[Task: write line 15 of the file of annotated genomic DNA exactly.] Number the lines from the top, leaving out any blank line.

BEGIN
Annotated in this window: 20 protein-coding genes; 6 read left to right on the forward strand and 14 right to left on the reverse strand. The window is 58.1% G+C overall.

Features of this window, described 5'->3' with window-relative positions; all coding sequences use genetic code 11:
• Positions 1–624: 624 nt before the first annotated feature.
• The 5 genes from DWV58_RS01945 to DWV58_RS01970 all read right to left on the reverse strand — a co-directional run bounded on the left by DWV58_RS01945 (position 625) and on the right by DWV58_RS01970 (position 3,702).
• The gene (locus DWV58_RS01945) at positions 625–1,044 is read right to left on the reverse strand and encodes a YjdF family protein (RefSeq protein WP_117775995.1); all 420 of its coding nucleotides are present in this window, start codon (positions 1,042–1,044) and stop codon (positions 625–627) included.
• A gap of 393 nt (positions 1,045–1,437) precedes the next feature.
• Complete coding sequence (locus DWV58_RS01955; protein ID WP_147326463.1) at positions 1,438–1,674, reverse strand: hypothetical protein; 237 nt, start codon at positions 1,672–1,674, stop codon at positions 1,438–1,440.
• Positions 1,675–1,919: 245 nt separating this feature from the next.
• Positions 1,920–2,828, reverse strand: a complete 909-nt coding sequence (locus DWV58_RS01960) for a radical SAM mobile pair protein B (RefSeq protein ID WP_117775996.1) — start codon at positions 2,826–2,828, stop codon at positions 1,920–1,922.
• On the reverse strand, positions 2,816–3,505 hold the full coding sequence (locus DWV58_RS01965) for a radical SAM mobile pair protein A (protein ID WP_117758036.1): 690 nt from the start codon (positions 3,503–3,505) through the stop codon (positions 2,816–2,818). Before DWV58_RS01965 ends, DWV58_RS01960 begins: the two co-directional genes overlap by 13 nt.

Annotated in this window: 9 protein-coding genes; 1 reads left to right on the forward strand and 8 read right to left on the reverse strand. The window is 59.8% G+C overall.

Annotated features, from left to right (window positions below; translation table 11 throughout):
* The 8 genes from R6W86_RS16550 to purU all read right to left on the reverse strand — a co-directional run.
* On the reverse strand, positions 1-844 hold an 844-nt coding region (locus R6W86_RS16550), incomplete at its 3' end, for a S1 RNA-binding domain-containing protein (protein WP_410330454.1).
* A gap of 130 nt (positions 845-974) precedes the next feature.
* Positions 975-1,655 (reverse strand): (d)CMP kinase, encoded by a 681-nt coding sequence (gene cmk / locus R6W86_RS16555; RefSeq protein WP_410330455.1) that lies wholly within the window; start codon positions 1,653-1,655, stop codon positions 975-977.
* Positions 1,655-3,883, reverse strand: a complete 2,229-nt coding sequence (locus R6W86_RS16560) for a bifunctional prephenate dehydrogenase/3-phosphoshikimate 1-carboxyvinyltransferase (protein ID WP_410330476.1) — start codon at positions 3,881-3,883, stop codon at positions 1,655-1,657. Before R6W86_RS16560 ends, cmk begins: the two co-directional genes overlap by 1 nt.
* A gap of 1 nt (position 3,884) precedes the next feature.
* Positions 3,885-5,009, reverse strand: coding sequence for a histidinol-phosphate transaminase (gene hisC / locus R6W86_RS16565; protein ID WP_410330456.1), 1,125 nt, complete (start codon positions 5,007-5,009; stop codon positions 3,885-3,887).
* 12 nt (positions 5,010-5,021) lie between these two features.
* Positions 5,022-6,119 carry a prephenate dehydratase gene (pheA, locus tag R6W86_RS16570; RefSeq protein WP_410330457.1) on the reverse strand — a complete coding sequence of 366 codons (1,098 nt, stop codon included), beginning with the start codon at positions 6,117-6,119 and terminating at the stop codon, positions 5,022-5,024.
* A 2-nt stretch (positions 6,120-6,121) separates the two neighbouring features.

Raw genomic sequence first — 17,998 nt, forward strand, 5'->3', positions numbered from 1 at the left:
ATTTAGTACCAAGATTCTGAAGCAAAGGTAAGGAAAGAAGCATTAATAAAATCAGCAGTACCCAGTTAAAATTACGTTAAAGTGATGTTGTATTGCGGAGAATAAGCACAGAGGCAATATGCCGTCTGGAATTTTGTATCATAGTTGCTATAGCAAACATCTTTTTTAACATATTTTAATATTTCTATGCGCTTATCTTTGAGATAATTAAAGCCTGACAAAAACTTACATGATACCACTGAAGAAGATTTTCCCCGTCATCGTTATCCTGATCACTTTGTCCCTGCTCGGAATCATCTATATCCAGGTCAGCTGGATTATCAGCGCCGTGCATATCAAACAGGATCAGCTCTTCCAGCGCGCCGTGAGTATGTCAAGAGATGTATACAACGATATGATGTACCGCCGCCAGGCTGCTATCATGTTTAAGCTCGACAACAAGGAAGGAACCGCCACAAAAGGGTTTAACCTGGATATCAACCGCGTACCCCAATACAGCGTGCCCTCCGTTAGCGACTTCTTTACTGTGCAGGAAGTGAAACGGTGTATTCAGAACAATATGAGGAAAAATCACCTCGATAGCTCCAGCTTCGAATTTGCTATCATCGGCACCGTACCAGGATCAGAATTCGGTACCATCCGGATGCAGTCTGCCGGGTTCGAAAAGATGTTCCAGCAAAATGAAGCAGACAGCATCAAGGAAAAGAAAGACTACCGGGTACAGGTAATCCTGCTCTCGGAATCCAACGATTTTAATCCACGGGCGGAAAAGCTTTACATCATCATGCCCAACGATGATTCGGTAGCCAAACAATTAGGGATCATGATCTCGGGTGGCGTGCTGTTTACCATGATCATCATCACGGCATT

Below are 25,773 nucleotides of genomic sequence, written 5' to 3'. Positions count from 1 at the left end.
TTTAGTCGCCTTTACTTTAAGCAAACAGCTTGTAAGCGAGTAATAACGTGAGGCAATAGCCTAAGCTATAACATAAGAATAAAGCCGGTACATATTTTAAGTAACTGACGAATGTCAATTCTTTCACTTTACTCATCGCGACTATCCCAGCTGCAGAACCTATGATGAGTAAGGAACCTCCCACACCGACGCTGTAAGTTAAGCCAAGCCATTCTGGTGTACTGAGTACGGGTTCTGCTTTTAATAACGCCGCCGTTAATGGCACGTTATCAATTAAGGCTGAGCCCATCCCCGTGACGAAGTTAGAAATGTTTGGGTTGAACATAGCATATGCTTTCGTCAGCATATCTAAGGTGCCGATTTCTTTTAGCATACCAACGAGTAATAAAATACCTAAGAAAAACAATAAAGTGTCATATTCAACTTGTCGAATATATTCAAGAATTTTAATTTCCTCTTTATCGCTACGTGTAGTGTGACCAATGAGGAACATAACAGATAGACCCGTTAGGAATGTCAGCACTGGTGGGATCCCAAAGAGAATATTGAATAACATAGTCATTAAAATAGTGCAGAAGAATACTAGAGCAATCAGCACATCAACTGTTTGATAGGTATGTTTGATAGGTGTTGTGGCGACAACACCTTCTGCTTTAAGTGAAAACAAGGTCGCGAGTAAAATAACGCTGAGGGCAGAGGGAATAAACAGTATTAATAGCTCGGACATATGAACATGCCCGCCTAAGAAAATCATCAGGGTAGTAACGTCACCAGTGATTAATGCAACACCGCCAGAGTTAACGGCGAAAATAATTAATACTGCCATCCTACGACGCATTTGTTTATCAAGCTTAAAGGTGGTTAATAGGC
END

* A gap of 130 nt (positions 845-974) precedes the next feature.